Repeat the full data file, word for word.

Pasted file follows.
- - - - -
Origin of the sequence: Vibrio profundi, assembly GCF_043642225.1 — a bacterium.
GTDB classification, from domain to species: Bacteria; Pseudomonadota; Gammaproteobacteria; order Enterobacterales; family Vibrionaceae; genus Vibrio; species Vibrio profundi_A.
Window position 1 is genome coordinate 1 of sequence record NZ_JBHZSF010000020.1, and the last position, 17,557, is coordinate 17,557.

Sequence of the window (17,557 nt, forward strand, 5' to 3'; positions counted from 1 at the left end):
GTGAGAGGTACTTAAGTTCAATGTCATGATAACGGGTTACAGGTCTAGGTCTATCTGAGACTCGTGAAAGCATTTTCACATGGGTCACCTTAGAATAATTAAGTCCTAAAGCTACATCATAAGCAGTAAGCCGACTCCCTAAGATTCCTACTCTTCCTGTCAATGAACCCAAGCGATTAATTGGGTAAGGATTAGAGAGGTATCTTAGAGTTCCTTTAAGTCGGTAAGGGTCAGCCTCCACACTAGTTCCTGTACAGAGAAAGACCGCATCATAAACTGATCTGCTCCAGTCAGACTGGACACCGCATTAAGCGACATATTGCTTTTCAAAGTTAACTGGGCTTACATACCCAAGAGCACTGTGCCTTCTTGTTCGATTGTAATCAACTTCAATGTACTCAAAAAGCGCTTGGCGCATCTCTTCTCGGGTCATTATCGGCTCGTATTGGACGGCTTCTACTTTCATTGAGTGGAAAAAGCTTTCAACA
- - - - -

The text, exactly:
Origin of the sequence: Vibrio profundi, assembly GCF_043642225.1 — a bacterium.
GTDB classification, from domain to species: Bacteria; Pseudomonadota; Gammaproteobacteria; order Enterobacterales; family Vibrionaceae; genus Vibrio; species Vibrio profundi_A.
Window position 1 is genome coordinate 1 of sequence record NZ_JBHZSF010000020.1, and the last position, 17,557, is coordinate 17,557.

Sequence of the window (17,557 nt, forward strand, 5' to 3'; positions counted from 1 at the left end):
GTGAGAGGTACTTAAGTTCAATGTCATGATAACGGGTTACAGGTCTAGGTCTATCTGAGACTCGTGAAAGCATTTTCACATGGGTCACCTTAGAATAATTAAGTCCTAAAGCTACATCATAAGCAGTAAGCCGACTCCCTAAGATTCCTACTCTTCCTGTCAATGAACCCAAGCGATTAATTGGGTAAGGATTAGAGAGGTATCTTAGAGTTCCTTTAAGTCGGTAAGGGTCAGCCTCCACACTAGTTCCTGTACAGAGAAAGACCGCATCATAAACTGATCTGCTCCAGTCAGACTGGACACCGCATTAAGCGACATATTGCTTTTCAAAGTTAACTGGGCTTACATACCCAAGAGCACTGTGCCTTCTTGTTCGATTGTAATCAACTTCAATGTACTCAAAAAGCGCTTGGCGCATCTCTTCTCGGGTCATTATCGGCTCGTATTGGACGGCTTCTACTTTCATTGAGTGGAAAAAGCTTTCAACA